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Small Business in Post-Pandemic Times

You are in good company if you feel like you have constantly been adjusting your business plan since 2020. Many New Jersey small business owners have struggled to adapt their businesses to the pandemic and post-pandemic changes, rising inflation, and the threat of impending recession. With supply-chain problems compounding these issues for some industries, it can seem like the odds are stacked against your small business. Here are some common issues NJ small businesses face in a post-pandemic world.

1.   Inflation

Rising inflation means most small businesses’ costs are up. To combat this, many small businesses have had to raise their prices—a tricky balancing act for small businesses competing with larger companies. While big box stores and larger service companies can afford to absorb more of the costs of inflation before it impacts their pricing for customers, there is less wiggle room for small businesses. Inflation costs can be especially complicated if your small business utilizes contracts with specified pricing. When you are getting less for more, it impacts your bottom line.

Be realistic about your pricing to ensure you are still making enough to keep your business prosperous. You can raise prices slowly and incrementally. Choose to increase the price of goods or services that will be less noticeable first. Being strategic can help avoid turning customers off your small business.

2.   Supply Chain Challenges

One thing that has been slow to recover from the pandemic is the supply chain. Our supply chain has taken a major hit internationally and even locally over the last few years. Goods that were previously reliably acquired can take days or even weeks to receive now. This can hold up your ability to get your job done and frustrate customers used to instant service.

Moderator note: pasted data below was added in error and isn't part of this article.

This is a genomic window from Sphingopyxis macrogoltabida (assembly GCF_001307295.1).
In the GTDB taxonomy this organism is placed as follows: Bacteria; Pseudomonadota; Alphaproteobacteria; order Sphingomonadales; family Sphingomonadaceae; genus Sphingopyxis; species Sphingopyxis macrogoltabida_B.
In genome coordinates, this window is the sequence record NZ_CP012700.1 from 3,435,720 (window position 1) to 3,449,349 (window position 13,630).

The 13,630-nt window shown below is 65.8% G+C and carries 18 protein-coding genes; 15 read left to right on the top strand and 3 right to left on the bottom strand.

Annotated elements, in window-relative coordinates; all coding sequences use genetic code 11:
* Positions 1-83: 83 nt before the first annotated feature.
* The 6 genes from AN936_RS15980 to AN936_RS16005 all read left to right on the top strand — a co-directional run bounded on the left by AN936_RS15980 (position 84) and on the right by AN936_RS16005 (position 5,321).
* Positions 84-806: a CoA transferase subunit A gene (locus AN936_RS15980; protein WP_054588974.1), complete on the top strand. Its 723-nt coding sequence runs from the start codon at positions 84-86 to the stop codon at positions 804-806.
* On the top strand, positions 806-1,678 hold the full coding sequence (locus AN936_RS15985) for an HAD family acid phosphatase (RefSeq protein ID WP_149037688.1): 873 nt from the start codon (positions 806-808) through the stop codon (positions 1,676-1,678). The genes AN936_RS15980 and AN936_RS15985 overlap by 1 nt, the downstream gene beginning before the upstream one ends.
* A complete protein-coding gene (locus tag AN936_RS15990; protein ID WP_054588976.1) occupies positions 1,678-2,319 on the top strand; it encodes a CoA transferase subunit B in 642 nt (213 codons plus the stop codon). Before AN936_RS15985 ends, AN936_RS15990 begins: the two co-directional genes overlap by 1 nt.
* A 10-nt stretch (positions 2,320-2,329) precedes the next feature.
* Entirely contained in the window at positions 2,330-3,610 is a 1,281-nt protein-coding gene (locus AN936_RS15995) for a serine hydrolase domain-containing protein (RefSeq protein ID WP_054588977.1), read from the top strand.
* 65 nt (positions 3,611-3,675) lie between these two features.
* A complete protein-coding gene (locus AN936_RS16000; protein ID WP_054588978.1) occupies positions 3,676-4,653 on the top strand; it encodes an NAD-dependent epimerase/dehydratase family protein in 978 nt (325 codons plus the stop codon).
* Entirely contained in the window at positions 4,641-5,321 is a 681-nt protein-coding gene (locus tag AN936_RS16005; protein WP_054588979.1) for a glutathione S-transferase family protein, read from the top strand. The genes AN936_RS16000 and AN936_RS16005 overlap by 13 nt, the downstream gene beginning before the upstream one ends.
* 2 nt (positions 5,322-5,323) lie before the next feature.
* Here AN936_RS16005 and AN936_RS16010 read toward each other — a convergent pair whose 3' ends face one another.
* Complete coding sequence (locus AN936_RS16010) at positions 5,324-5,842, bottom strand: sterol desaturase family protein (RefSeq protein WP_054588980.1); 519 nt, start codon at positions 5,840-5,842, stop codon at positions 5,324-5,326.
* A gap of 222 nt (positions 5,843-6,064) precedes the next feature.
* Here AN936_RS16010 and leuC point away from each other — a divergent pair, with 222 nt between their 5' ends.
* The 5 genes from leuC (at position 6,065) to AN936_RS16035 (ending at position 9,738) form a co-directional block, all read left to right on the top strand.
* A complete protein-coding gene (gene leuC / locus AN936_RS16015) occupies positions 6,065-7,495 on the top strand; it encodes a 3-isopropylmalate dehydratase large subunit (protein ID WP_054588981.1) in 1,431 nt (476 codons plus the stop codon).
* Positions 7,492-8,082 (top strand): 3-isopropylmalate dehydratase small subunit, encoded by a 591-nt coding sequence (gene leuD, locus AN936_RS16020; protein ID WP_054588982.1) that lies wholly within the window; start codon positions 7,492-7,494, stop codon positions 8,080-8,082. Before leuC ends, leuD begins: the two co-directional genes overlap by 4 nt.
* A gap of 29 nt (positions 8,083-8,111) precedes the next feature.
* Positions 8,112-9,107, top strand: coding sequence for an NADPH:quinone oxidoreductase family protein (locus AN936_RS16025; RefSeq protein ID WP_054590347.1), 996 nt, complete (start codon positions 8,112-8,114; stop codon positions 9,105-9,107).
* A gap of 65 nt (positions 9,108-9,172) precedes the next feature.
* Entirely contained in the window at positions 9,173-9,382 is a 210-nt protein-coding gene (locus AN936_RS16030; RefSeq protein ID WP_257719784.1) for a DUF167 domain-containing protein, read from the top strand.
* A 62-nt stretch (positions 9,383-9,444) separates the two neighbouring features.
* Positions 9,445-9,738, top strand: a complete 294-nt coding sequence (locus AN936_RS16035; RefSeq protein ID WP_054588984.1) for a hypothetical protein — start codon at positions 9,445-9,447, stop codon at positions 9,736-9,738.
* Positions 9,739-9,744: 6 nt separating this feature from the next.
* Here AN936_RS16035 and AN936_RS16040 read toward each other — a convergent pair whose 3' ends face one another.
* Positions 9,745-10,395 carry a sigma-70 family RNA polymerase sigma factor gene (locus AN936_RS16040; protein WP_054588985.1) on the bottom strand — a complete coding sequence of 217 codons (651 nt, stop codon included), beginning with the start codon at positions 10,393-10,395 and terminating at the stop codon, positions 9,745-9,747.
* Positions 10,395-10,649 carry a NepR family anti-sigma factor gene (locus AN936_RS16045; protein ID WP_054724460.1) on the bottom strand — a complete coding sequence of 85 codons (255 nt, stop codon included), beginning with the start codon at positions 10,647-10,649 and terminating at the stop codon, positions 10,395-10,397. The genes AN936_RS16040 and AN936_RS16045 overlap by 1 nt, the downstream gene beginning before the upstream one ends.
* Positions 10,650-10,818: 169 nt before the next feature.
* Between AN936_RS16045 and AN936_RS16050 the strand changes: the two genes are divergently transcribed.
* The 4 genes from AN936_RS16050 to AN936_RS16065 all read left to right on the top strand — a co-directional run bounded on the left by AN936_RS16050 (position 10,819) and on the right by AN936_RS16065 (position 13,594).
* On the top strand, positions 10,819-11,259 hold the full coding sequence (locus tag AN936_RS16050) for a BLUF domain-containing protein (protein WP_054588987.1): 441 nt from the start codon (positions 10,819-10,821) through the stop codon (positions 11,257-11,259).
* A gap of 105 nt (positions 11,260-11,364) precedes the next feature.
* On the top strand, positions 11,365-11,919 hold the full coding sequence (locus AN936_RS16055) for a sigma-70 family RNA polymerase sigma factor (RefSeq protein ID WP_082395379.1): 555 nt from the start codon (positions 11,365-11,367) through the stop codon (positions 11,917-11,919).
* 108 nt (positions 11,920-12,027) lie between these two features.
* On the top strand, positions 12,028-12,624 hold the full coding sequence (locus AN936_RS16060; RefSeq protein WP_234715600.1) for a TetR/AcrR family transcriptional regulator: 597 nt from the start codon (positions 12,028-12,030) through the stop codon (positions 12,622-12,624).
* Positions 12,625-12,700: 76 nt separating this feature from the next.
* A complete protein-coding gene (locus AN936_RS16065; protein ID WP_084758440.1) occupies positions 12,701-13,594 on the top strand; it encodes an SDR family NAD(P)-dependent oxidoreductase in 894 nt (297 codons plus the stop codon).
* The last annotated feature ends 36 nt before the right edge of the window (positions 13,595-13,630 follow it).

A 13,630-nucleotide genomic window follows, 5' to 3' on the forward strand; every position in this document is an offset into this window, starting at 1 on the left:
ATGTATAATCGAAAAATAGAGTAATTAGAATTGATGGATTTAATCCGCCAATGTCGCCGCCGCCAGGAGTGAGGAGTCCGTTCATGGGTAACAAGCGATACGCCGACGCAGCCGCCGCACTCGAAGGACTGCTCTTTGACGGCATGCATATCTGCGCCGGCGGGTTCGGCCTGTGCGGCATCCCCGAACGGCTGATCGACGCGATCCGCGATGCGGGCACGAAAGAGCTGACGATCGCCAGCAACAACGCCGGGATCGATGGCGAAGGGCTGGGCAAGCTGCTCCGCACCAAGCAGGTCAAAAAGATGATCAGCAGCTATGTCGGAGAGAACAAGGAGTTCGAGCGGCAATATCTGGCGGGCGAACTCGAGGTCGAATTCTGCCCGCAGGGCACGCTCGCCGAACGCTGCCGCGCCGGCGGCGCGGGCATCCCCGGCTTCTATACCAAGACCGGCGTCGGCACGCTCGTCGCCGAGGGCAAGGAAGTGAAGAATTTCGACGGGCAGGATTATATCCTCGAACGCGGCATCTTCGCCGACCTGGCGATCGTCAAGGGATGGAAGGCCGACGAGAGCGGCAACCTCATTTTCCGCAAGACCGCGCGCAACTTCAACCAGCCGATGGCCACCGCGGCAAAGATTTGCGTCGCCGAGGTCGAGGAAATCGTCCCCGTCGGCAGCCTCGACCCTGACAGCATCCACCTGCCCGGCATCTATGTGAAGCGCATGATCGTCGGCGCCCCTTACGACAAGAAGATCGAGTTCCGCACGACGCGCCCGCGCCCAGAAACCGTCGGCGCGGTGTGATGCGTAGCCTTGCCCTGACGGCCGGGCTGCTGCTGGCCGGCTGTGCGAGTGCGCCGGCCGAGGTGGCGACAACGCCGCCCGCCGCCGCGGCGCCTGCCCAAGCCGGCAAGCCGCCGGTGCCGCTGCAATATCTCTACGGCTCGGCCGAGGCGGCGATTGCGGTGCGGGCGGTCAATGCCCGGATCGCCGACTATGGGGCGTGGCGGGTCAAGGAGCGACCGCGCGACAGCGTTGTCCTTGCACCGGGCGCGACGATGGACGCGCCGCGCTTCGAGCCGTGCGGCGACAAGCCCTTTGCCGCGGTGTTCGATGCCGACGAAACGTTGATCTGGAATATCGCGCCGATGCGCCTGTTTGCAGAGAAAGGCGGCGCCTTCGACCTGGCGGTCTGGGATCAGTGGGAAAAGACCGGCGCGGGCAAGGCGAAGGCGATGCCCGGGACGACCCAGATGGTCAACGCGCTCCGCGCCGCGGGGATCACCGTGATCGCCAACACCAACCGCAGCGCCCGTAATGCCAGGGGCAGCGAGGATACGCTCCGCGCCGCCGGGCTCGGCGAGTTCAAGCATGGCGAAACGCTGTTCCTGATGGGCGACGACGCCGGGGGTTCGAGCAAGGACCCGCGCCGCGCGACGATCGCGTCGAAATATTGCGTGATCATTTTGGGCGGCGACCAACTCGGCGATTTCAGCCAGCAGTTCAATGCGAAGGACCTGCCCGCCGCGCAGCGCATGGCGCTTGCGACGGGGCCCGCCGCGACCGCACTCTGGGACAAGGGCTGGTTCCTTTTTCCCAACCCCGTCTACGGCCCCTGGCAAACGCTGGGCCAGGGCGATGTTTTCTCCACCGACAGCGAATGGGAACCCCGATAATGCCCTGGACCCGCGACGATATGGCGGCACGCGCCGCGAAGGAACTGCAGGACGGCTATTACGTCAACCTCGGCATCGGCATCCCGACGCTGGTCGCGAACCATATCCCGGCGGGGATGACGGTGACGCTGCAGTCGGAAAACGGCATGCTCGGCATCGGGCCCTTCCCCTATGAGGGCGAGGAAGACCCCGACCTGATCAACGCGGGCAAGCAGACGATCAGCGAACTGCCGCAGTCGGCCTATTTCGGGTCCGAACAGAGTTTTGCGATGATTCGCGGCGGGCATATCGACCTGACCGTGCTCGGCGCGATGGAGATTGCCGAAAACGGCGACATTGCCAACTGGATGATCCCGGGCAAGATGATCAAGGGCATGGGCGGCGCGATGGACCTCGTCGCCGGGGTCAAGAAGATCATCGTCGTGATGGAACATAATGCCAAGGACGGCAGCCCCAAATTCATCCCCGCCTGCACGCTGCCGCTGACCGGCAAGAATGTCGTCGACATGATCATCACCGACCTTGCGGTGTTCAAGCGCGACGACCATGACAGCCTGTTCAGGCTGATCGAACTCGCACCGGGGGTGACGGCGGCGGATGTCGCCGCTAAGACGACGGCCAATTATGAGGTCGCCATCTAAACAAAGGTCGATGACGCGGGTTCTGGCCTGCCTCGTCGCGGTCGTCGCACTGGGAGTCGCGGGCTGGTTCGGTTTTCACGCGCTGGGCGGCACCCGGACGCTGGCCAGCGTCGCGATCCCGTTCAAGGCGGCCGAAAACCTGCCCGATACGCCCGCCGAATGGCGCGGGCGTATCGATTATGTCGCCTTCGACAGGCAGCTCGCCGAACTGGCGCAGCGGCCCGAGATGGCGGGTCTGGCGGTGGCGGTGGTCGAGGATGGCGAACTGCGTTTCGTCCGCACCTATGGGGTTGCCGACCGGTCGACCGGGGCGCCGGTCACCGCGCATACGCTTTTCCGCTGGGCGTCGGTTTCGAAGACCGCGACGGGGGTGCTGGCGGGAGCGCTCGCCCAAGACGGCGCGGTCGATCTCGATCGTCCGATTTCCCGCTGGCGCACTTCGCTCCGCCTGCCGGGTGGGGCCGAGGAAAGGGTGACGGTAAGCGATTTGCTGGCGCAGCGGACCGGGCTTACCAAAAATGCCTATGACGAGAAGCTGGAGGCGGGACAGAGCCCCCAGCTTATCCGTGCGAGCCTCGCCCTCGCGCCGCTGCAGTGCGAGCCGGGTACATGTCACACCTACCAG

The best way to combat supply chain issues is to stock up on supplies early. Over-order, increase the rate of deliveries of commonly used items, and set up automated deliveries for the next few months. Buying now may also save you if inflation continues to rise. Talk with your suppliers about renegotiating the terms of your contract to see if there is any way to improve supply and pricing.

3.   Recession Fears

Fears of a looming recession can make it difficult—and even scary!—to plan for the future of your small business. The constant changes in the financial climate have made it hard to project profit and costs, much less create a solid plan to build wealth for your small business. Step one: don’t panic. The best way to ensure your business can handle anything this economy throws is to stay calm and embrace the challenge. A recession might mean change, but it doesn’t have to mean failure.

Cut expenses where you can now. Slowly make changes to tighten your budget and increase your cash reserves. The more you have in savings, the less difficult choices you will need to make about taking on debt or figuring out financing in the future. The earlier you start planning and making incremental changes to your business, the less it will feel like a drastic change if a recession does impact your small business.

Joan Halter, CPA, can help you manage your business finances and create a plan to weather inflation or a recession. We have the tools to fortify your business and help you enter 2023 with financial confidence.

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